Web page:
TOUGHEST SCHEDULE: Miami. The Hurricanes have consecutive road games with Ohio State, Pittsburgh and Clemson in the first four weeks of the season. They also have home games with Florida State, North Carolina, Virginia Tech and USF plus a trip to Georgia Tech. Florida State's non-conference schedule is slightly tougher, but the Seminoles benefit from a conference slate that doesn't include Virginia Tech or Georgia Tech.

EASIEST SCHEDULE: Boston College. The Eagles play six of their first eight games at home. A home game with Notre Dame is the only potential loss in a non-conference schedule that also includes home dates with Weber State and Kent State plus a trip to Syracuse. Boston College also doesn't have to worry about playing Georgia Tech, Miami or North Carolina.

FIRST TEAM OFFENSE
QBChristian Ponder, Florida State (6-3/227, Sr.)
RBMontel Harris, Boston College (5-10/200, Jr.)
RBRyan Williams, Virginia Tech (5-10/211, Soph.)
WRLeonard Hankerson, Miami (6-3/215, Sr.)
WROwen Spencer, N.C. State (6-3/185, Sr.)
TEGeorge Bryan, N.C. State (6-5/265, Jr.)
TAnthony Castonzo, Boston College (6-7/295, Sr.)
TChris Hairston, Clemson (6-7/325, Sr.)
GThomas Claiborne, Boston College (6-3/325, Sr.)
GRodney Hudson, Florida State (6-2/282, Sr.)
CSean Bedford, Georgia Tech (6-1/274, Sr.)
FIRST TEAM DEFENSE
EDa'Quan Bowers, Clemson (6-4/280, Jr.)
TMarvin Austin, North Carolina (6-3/305, Sr.)
ERobert Quinn, North Carolina (6-5/270, Jr.)
LBBruce Carter, North Carolina (6-3/230, Sr.)
LBLuke Kuechly, Boston College (6-3/225, Soph.)
LBQuan Sturdivant, North Carolina (6-2/235, Sr.)
LBAlex Wujciak, Maryland (6-3/245, Sr.)
CBRas-I Dowling, Virginia (6-2/205, Sr.)
CBBrandon Harris, Miami (5-11/195, Jr.)
FSDeunta Williams, North Carolina (6-2/210, Sr.)
SSDeAndre McDaniel, Clemson (6-1/215, Sr.)
FIRST TEAM SPECIALISTS
KMatt Bosher, Miami (6-0/205, Sr.)
PChandler Anderson, Georgia Tech (6-0/201, Jr.)
KRTorrey Smith, Maryland (6-1/200, Jr.)
PRGreg Reid, Florida State (5-87/174, Soph.)

OFFENSIVE BACKFIELD

1. Virginia Tech: Tyrod Taylor, Ryan Williams and Darren Evans give the Hokies an offensive backfield that ranks among the best in the nation, let alone the conference.

2. Florida State: Christian Ponder is the ACC's best passer. The Seminoles also have a deep stable of running backs, with Jermaine Thomas and Chris Thompson competing for the starting job.

3. Georgia Tech: Joshua Nesbitt, Anthony Allen and Roddy Jones each have the potential to rush for 1,000 yards. Nesbitt's inaccuracy as a passer keeps the Jackets from ranking higher.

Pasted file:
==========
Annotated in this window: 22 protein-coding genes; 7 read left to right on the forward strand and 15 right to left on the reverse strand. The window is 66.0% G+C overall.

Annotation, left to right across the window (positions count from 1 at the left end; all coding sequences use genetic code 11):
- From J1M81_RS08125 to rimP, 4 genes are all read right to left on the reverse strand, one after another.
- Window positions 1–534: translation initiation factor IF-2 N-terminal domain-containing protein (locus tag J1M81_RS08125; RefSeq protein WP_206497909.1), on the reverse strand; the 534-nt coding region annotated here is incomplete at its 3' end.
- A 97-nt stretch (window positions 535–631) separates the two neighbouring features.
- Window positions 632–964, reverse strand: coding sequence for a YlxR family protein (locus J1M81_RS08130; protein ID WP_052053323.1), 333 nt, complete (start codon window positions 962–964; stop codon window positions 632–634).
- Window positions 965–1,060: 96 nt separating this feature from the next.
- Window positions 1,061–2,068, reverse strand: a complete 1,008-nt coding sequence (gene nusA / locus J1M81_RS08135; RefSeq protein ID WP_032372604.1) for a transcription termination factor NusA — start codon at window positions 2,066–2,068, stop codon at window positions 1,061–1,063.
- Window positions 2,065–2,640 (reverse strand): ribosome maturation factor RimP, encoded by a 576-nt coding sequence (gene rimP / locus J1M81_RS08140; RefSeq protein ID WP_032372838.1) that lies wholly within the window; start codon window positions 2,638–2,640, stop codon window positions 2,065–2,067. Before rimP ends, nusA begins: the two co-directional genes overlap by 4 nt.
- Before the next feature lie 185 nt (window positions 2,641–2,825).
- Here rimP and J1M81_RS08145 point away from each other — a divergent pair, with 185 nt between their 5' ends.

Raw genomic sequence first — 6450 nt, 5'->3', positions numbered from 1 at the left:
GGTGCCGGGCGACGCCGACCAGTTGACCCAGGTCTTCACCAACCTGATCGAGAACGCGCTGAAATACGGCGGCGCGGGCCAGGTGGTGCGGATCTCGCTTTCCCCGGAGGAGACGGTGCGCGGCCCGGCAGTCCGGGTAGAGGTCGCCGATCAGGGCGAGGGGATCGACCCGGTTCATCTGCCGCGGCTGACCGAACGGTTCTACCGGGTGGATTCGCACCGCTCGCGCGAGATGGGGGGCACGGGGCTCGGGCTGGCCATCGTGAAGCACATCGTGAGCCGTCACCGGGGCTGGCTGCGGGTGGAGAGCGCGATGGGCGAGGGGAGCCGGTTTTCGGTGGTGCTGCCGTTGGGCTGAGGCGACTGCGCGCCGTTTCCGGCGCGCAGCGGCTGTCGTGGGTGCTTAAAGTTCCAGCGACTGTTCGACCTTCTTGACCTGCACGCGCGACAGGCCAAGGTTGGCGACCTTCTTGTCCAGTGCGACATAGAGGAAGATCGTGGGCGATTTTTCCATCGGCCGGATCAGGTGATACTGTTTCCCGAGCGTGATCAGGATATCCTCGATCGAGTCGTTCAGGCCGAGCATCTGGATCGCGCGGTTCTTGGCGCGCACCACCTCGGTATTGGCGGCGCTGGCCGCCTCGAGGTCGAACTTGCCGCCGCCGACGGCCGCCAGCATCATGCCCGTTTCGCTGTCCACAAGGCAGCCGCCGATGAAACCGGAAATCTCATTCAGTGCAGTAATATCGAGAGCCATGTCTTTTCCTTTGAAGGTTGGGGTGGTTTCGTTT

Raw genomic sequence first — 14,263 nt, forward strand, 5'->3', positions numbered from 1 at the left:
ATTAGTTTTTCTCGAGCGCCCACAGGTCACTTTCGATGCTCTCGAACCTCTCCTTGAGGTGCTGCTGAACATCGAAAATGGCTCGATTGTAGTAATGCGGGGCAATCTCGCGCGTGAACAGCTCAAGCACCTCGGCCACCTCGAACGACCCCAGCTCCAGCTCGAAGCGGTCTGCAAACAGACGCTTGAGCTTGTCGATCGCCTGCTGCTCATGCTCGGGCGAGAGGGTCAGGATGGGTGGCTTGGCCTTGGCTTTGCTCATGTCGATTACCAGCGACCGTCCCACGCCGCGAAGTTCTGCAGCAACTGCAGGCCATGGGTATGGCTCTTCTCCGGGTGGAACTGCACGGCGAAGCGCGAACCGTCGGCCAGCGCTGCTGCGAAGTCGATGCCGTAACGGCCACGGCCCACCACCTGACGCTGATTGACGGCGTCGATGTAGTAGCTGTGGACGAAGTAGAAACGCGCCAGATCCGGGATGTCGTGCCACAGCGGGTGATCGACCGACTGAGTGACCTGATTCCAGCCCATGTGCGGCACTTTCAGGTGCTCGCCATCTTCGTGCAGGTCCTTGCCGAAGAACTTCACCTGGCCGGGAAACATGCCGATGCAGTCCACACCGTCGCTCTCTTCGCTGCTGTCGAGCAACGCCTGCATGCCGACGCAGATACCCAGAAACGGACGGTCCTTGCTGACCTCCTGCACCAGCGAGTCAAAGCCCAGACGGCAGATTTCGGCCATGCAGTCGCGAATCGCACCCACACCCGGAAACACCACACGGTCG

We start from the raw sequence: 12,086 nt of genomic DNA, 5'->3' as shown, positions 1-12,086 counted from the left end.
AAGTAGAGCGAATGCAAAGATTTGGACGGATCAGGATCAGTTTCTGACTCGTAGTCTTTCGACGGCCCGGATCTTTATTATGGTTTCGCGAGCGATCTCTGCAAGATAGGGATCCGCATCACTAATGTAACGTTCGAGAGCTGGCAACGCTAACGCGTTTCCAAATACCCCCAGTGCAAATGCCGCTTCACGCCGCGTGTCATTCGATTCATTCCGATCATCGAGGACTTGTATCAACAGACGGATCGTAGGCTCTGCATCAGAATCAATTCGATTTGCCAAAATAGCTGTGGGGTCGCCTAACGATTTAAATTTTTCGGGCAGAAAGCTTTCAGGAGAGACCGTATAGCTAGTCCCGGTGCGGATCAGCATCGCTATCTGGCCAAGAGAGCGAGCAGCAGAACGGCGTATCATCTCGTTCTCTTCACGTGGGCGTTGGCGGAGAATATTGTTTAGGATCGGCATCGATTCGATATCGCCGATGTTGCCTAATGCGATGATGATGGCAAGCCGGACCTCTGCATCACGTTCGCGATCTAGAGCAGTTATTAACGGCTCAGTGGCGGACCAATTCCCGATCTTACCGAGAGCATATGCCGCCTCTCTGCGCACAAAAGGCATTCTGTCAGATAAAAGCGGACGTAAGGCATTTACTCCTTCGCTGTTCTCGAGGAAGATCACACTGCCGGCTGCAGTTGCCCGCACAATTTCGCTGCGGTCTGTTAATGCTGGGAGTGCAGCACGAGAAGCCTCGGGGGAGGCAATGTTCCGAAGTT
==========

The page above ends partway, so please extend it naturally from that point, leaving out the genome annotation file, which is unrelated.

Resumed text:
4. Miami: The Hurricanes could be higher on this list by the end of the season if RB Graig Cooper makes a strong recovery and/or RB Lamar Miller has a breakthrough season.

5. Clemson: QB Kyle Parker's decision to return to school removes some of the pressure from Andre Ellington and Jamie Harper, who are trying to replace C.J. Spiller.

6. Boston College: Montel Harris is one of the most underrated backs in the nation, but the Eagles' quarterback situation remains a concern.

7. North Carolina State: The Wolfpack's lack of proven running backs could put even more pressure on QB Russell Wilson, a former first-team All-ACC selection.

8. North Carolina: T.J. Yates threw more interceptions than touchdown passes last season, and the Tar Heels averaged just 3.6 yards per carry.

9. Maryland: The Terps have two promising backs in former All-ACC pick Da'Rel Scott and Davin Meggett, but QB Jamarr Robinson remains an unknown quantity.

10. Wake Forest: Josh Adams and Brandon Pendergrass each averaged 4.8 yards per carry last season, but the Deacons still don't know the identity of their starting quarterback.

11. Virginia: It's really a toss-up between Virginia and Duke for the last spot on this list. Both teams have major questions in the backfield.

12. Duke: The Blue Devils have a starting quarterback (Sean Renfree) coming back from a torn ACL and a rushing attack that averaged just 2.2 yards per carry last season.

RECEIVERS/TIGHT ENDS

1. Miami: Leonard Hankerson, LaRon Byrd and Travis Benjamin give Jacory Harris a trio of talented targets, though the dismissal of Thearon Collier cuts into the Hurricanes' depth.

2, North Carolina State: Owen Spencer led the ACC in yards per catch last season (25.5), and George Bryan is one of the league's top tight ends.

3. North Carolina: Greg Little is the senior leader of a receiving corps with plenty of youth and plenty of upside. If Zack Pianalto stays healthy, he gives the Heels one of the nation's top pass-catching tight ends.

4. Duke: Donovan Varner, Conner Vernon and Austin Kelly each caught at least 54 passes last season. Will they be able to match those numbers without Thaddeus Lewis throwing to them?

5. Virginia Tech: Tight end is a concern, but Jarrett Boykin, Danny Coale and Dyrell Roberts combined for 92 receptions last season.

6. Wake Forest: It's the same issue as with Duke. Devon Brown, Marshall Williams and Chris Givens caught at least 45 passes apiece last season, but how will they fare with a new quarterback?

7. Maryland: Torrey Smith is one of the top overall receivers in the league, but he could use more help.